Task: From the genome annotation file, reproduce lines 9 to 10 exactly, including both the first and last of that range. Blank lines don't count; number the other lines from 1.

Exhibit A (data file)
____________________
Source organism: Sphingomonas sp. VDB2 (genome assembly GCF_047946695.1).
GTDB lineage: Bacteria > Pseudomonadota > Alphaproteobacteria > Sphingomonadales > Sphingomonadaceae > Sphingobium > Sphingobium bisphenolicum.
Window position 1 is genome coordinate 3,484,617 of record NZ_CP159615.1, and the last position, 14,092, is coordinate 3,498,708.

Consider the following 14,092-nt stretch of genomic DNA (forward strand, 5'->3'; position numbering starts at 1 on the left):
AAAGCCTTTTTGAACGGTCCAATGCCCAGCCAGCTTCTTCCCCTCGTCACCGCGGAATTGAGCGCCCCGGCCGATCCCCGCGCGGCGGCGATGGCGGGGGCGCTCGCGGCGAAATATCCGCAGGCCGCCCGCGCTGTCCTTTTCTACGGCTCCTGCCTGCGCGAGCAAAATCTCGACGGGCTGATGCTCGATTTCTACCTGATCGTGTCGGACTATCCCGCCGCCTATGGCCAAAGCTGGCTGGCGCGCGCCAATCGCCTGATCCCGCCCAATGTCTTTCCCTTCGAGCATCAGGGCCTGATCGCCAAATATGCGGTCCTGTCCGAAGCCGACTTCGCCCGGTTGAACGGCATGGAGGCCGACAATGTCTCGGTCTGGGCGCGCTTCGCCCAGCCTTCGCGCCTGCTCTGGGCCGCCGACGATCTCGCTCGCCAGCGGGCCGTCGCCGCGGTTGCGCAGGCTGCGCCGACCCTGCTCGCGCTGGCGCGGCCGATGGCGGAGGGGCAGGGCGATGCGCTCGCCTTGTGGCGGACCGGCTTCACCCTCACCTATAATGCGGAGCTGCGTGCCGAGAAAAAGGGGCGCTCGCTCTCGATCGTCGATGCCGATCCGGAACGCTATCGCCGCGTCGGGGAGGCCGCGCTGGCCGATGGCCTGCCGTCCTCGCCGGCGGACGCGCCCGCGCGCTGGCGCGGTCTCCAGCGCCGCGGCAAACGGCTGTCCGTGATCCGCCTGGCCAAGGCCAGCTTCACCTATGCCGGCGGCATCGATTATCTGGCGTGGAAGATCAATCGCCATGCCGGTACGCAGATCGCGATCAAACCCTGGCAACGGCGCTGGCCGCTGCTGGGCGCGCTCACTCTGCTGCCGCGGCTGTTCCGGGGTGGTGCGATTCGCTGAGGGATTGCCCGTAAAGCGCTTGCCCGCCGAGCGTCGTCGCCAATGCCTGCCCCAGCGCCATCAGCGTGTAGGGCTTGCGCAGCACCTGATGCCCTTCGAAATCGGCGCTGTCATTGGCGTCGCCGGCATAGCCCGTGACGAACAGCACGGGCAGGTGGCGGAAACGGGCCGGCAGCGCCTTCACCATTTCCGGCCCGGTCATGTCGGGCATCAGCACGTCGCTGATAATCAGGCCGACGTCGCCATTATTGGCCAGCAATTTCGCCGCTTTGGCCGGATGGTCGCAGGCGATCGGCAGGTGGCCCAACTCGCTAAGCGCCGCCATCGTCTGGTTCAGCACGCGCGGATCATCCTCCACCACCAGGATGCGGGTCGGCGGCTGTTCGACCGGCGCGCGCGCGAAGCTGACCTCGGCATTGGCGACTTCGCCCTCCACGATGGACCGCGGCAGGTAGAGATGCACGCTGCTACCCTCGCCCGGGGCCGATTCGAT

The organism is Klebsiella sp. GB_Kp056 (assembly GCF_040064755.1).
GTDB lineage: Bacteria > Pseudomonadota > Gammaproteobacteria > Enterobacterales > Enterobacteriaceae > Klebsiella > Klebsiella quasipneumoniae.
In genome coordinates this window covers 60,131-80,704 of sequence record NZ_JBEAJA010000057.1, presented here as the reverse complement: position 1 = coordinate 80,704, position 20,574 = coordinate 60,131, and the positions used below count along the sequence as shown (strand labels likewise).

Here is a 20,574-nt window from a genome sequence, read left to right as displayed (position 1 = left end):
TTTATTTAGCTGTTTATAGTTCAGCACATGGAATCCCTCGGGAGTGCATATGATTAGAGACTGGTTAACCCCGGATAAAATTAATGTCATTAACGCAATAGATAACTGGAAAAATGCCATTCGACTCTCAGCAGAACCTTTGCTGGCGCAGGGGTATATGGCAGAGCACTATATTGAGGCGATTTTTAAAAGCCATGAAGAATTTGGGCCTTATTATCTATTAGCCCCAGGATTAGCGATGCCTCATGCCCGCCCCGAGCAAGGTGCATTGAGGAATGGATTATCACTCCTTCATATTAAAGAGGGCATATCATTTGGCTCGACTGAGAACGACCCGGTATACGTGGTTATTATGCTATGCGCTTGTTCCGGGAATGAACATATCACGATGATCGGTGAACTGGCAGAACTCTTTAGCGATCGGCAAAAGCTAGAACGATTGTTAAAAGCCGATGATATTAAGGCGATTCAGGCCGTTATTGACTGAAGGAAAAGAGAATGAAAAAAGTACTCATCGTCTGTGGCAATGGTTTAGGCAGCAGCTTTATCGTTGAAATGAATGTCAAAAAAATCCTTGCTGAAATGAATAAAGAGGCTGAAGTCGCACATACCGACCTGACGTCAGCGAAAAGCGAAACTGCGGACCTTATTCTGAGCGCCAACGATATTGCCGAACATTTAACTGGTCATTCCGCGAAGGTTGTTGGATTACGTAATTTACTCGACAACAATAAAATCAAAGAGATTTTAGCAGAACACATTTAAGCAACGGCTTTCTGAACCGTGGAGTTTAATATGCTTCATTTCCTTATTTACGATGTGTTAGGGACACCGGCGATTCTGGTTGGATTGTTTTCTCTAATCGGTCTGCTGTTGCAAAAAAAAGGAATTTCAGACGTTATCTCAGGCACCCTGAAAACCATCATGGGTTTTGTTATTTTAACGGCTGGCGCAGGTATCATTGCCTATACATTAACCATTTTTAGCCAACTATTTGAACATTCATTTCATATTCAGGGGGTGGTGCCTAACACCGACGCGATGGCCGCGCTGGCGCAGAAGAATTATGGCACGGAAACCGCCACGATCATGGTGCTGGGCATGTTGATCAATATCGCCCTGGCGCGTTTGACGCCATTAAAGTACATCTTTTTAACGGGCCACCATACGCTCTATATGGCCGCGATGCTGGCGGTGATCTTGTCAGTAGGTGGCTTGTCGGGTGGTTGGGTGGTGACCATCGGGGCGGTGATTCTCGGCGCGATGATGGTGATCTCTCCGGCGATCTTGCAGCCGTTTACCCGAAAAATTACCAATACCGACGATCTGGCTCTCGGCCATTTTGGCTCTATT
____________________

Here is a 20,574-nt window from a genome sequence, read left to right as displayed (position 1 = left end):
TTTATTTAGCTGTTTATAGTTCAGCACATGGAATCCCTCGGGAGTGCATATGATTAGAGACTGGTTAACCCCGGATAAAATTAATGTCATTAACGCAATAGATAACTGGAAAAATGCCATTCGACTCTCAGCAGAACCTTTGCTGGCGCAGGGGTATATGGCAGAGCACTATATTGAGGCGATTTTTAAAAGCCATGAAGAATTTGGGCCTTATTATCTATTAGCCCCAGGATTAGCGATGCCTCATGCCCGCCCCGAGCAAGGTGCATTGAGGAATGGATTATCACTCCTTCATATTAAAGAGGGCATATCATTTGGCTCGACTGAGAACGACCCGGTATACGTGGTTATTATGCTATGCGCTTGTTCCGGGAATGAACATATCACGATGATCGGTGAACTGGCAGAACTCTTTAGCGATCGGCAAAAGCTAGAACGATTGTTAAAAGCCGATGATATTAAGGCGATTCAGGCCGTTATTGACTGAAGGAAAAGAGAATGAAAAAAGTACTCATCGTCTGTGGCAATGGTTTAGGCAGCAGCTTTATCGTTGAAATGAATGTCAAAAAAATCCTTGCTGAAATGAATAAAGAGGCTGAAGTCGCACATACCGACCTGACGTCAGCGAAAAGCGAAACTGCGGACCTTATTCTGAGCGCCAACGATATTGCCGAACATTTAACTGGTCATTCCGCGAAGGTTGTTGGATTACGTAATTTACTCGACAACAATAAAATCAAAGAGATTTTAGCAGAACACATTTAAGCAACGGCTTTCTGAACCGTGGAGTTTAATATGCTTCATTTCCTTATTTACGATGTGTTAGGGACACCGGCGATTCTGGTTGGATTGTTTTCTCTAATCGGTCTGCTGTTGCAAAAAAAAGGAATTTCAGACGTTATCTCAGGCACCCTGAAAACCATCATGGGTTTTGTTATTTTAACGGCTGGCGCAGGTATCATTGCCTATACATTAACCATTTTTAGCCAACTATTTGAACATTCATTTCATATTCAGGGGGTGGTGCCTAACACCGACGCGATGGCCGCGCTGGCGCAGAAGAATTATGGCACGGAAACCGCCACGATCATGGTGCTGGGCATGTTGATCAATATCGCCCTGGCGCGTTTGACGCCATTAAAGTACATCTTTTTAACGGGCCACCATACGCTCTATATGGCCGCGATGCTGGCGGTGATCTTGTCAGTAGGTGGCTTGTCGGGTGGTTGGGTGGTGACCATCGGGGCGGTGATTCTCGGCGCGATGATGGTGATCTCTCCGGCGATCTTGCAGCCGTTTACCCGAAAAATTACCAATACCGACGATCTGGCTCTCGGCCATTTTGGCTCTATT